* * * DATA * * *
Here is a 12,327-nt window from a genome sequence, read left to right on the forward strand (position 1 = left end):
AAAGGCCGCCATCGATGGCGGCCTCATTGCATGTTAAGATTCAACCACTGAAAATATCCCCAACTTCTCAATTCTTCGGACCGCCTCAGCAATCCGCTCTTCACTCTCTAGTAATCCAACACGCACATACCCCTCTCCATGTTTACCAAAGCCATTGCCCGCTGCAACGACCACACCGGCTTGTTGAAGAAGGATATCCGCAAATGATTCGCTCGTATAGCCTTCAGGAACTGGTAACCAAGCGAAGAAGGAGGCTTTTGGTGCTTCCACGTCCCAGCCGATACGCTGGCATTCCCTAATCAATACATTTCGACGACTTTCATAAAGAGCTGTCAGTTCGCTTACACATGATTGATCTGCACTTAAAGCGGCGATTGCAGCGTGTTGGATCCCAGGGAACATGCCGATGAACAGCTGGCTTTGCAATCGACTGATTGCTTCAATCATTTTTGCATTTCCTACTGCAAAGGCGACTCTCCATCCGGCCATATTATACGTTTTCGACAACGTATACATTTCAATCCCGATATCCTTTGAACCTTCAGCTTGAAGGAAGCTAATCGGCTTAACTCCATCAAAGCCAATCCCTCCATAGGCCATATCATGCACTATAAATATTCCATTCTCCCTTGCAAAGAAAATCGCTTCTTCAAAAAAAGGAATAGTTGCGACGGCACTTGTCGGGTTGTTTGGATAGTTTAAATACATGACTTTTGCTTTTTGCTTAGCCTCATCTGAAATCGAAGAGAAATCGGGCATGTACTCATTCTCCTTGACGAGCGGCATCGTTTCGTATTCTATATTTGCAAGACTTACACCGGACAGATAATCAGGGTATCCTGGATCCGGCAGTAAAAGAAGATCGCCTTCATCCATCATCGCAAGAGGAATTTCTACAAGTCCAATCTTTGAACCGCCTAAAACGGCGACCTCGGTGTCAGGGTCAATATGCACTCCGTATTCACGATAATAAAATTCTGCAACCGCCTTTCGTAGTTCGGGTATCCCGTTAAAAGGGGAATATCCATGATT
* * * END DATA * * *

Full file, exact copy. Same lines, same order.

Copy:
Here is a 12,327-nt window from a genome sequence, read left to right on the forward strand (position 1 = left end):
AAAGGCCGCCATCGATGGCGGCCTCATTGCATGTTAAGATTCAACCACTGAAAATATCCCCAACTTCTCAATTCTTCGGACCGCCTCAGCAATCCGCTCTTCACTCTCTAGTAATCCAACACGCACATACCCCTCTCCATGTTTACCAAAGCCATTGCCCGCTGCAACGACCACACCGGCTTGTTGAAGAAGGATATCCGCAAATGATTCGCTCGTATAGCCTTCAGGAACTGGTAACCAAGCGAAGAAGGAGGCTTTTGGTGCTTCCACGTCCCAGCCGATACGCTGGCATTCCCTAATCAATACATTTCGACGACTTTCATAAAGAGCTGTCAGTTCGCTTACACATGATTGATCTGCACTTAAAGCGGCGATTGCAGCGTGTTGGATCCCAGGGAACATGCCGATGAACAGCTGGCTTTGCAATCGACTGATTGCTTCAATCATTTTTGCATTTCCTACTGCAAAGGCGACTCTCCATCCGGCCATATTATACGTTTTCGACAACGTATACATTTCAATCCCGATATCCTTTGAACCTTCAGCTTGAAGGAAGCTAATCGGCTTAACTCCATCAAAGCCAATCCCTCCATAGGCCATATCATGCACTATAAATATTCCATTCTCCCTTGCAAAGAAAATCGCTTCTTCAAAAAAAGGAATAGTTGCGACGGCACTTGTCGGGTTGTTTGGATAGTTTAAATACATGACTTTTGCTTTTTGCTTAGCCTCATCTGAAATCGAAGAGAAATCGGGCATGTACTCATTCTCCTTGACGAGCGGCATCGTTTCGTATTCTATATTTGCAAGACTTACACCGGACAGATAATCAGGGTATCCTGGATCCGGCAGTAAAAGAAGATCGCCTTCATCCATCATCGCAAGAGGAATTTCTACAAGTCCAATCTTTGAACCGCCTAAAACGGCGACCTCGGTGTCAGGGTCAATATGCACTCCGTATTCACGATAATAAAATTCTGCAACCGCCTTTCGTAGTTCGGGTATCCCGTTAAAAGGGGAATATCCATGATT